Anne Landsman's new novel draws on a seam of memory. She spoke to Shaun de Waal about writing a father's story.
It has been a decade since Anne Landsman’s well-received first novel, The Devil’s Chimney, came out. Perhaps that time lapse accounts, at least in part, for the fact that her second novel, The Rowing Lesson (Kwela) feels like a quantum leap, a move to a new level.
This story of a daughter at her dying father’s bedside — intuiting her way into his life, blurring memory and imagination — is beautifully written, tough, tender, funny, scary and deeply moving.
The richness of the language and the storytelling, as Betsy Klein all but channels the voice of her father, the Worcester family doctor Harry Klein, certainly made me feel that the novel could be drawing only on a deep seam of autobiography and family history.
Fiction has an amazing capacity to invent, but somehow pure invention does not sound or feel like this. Harry Klein’s voice is so strong, so textured, that it could only have been heard.
Landsman, when I spoke to her, confirmed that the novel draws heavily on her own experience.
‘Betsy’s situation in the book is somewhat similar to my own,” she said. ‘I was pregnant with my second child when my father fell and broke his arm. Something went wrong in the operation and he started to fail …”
Betsy, in the book, is pregnant with her first child. And, unlike Landsman herself, she heads for her father’s bedside.
‘I was in New York,” Landsman told me, ‘and I had to decide if I was going to come back and see him before he died and for the funeral. I decided to stay in New York. My doctor said to me: ‘What would he have said to you?’ Clearly he would have said ‘Choose life.’
‘I wrote a letter to him as he was dying that my brother read at his bedside and then it was read later at the funeral. Years later I realised that this was the spark of the book.”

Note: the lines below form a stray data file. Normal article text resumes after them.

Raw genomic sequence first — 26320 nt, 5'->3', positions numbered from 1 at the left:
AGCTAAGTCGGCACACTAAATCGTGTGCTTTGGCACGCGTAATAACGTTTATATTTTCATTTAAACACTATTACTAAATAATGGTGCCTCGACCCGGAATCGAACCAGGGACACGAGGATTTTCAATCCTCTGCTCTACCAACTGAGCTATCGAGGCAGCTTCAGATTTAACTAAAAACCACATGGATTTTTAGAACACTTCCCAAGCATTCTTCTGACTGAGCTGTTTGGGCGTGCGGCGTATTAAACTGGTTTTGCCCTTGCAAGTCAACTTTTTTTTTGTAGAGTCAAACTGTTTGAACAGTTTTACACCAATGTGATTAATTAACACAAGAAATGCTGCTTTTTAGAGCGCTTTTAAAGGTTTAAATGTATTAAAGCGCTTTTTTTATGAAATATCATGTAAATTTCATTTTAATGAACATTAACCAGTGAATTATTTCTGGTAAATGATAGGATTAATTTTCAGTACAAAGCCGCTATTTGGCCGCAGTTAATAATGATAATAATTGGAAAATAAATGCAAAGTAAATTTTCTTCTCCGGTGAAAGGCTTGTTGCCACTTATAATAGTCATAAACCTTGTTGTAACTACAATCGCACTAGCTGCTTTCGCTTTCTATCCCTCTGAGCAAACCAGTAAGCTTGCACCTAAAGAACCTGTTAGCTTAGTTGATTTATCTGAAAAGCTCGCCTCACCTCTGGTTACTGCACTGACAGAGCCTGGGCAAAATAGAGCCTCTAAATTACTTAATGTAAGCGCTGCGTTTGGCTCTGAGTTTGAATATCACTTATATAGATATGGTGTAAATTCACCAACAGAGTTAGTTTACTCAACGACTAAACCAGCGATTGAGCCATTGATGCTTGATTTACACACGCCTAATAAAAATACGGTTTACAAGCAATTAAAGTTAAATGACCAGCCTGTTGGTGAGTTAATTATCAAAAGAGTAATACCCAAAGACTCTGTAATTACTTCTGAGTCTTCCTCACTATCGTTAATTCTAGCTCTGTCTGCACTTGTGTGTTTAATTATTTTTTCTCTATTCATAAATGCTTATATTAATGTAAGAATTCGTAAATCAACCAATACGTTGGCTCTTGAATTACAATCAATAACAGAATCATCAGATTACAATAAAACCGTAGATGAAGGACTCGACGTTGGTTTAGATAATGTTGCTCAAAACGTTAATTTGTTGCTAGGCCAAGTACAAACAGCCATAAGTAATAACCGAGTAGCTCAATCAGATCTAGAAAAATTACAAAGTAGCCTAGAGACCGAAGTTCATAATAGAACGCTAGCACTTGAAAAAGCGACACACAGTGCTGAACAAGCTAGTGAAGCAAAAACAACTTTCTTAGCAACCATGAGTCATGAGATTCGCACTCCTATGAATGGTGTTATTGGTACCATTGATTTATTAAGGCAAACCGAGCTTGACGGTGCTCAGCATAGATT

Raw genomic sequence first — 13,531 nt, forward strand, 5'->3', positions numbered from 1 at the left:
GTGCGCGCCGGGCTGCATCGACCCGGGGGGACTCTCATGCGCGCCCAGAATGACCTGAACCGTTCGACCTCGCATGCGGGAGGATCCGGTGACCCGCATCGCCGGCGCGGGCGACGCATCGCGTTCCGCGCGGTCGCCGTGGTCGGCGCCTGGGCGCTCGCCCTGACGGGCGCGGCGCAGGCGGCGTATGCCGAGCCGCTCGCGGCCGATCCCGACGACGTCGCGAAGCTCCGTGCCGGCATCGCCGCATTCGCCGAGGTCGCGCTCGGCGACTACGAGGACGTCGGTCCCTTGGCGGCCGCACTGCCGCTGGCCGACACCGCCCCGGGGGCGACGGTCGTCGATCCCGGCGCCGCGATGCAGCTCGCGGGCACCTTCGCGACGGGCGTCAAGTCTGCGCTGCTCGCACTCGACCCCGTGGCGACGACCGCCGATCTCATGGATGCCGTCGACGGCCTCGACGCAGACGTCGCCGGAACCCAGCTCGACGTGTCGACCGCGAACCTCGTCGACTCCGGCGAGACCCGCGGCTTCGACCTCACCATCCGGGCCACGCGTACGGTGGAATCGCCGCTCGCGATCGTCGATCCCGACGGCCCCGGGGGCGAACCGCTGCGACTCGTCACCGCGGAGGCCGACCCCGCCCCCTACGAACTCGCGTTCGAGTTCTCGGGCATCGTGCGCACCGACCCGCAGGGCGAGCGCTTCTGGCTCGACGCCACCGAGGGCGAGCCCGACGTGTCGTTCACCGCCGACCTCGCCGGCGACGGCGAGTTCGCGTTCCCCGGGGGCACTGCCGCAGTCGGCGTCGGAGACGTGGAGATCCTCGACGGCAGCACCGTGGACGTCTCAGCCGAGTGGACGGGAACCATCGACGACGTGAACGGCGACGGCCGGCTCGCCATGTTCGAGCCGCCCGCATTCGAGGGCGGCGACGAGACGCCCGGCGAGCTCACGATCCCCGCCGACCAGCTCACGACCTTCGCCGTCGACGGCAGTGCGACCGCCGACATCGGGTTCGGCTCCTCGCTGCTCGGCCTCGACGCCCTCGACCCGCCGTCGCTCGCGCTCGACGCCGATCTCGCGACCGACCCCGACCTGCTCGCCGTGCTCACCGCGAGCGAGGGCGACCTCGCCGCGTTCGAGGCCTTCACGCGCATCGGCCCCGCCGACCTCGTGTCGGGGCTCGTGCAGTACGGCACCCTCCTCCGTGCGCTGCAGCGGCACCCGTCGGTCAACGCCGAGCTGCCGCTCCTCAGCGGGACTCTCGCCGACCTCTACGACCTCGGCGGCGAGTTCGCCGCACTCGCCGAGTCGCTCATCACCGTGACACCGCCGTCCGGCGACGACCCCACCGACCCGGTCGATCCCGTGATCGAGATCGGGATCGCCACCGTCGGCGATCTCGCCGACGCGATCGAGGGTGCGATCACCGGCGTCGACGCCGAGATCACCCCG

Indeed, Betsy addresses her comatose father directly and much of the novel is written in the second person ‘you”. But it goes further. As she retells his stories, his anecdotes, his jokes, in his voice, Betsy intuits her way into his own private history and the novel opens out magnificently, memory expanding into imagination.
‘For me,” said Landsman, ‘it was important to find the most immediate way to bring him to life before he was completely gone, before the memories were gone.
‘I don’t know if imagination leads memory by the hand, or memory leads imagination by the hand, but it was almost an attempt to resuscitate him in the imagination. It had to be done through the imagination; it couldn’t be done just through memory, so those two things are twinned.”
Landsman’s mother also had a role to play. A ‘passionate reader”, she ‘had a lot do with me becoming a writer,” said Landsman.
During her childhood in Worcester her mother got her an adult reading card for the library ‘when I was about eight” — beginning a life’s passionate reading for Landsman too. Perhaps that’s the source of her superb literary imagination.
In the novel the flow of memory and imagination is embodied in its language, studding the recreation of Harry’s life with nutty puns and medical terms refigured as landscapes, all merging and surging into a powerful stream of consciousness. This tidal feel is also mirrored in the novel’s structure. There are four journeys up a river, from its mouth at the sea, each taking Harry Klein towards a place appropriately called Ebb ‘n Flow.
‘The book is really in the shape of a river,” said Landsman. ‘It needed to be written in that way — I guess it’s part of the grieving process, which is quite an internal, ambiguous, complicated thing in and of itself. When someone passes away they don’t disappear, they’re not gone. My father became a collaborator. We were doing this project together.
‘The characters are not identical, obviously — there are many things that are invented in the novel, but he was definitely there with me, working on this, talking a lot. It’s like the ancestors speaking to you. It’s a combination of really frightening and really reassuring.”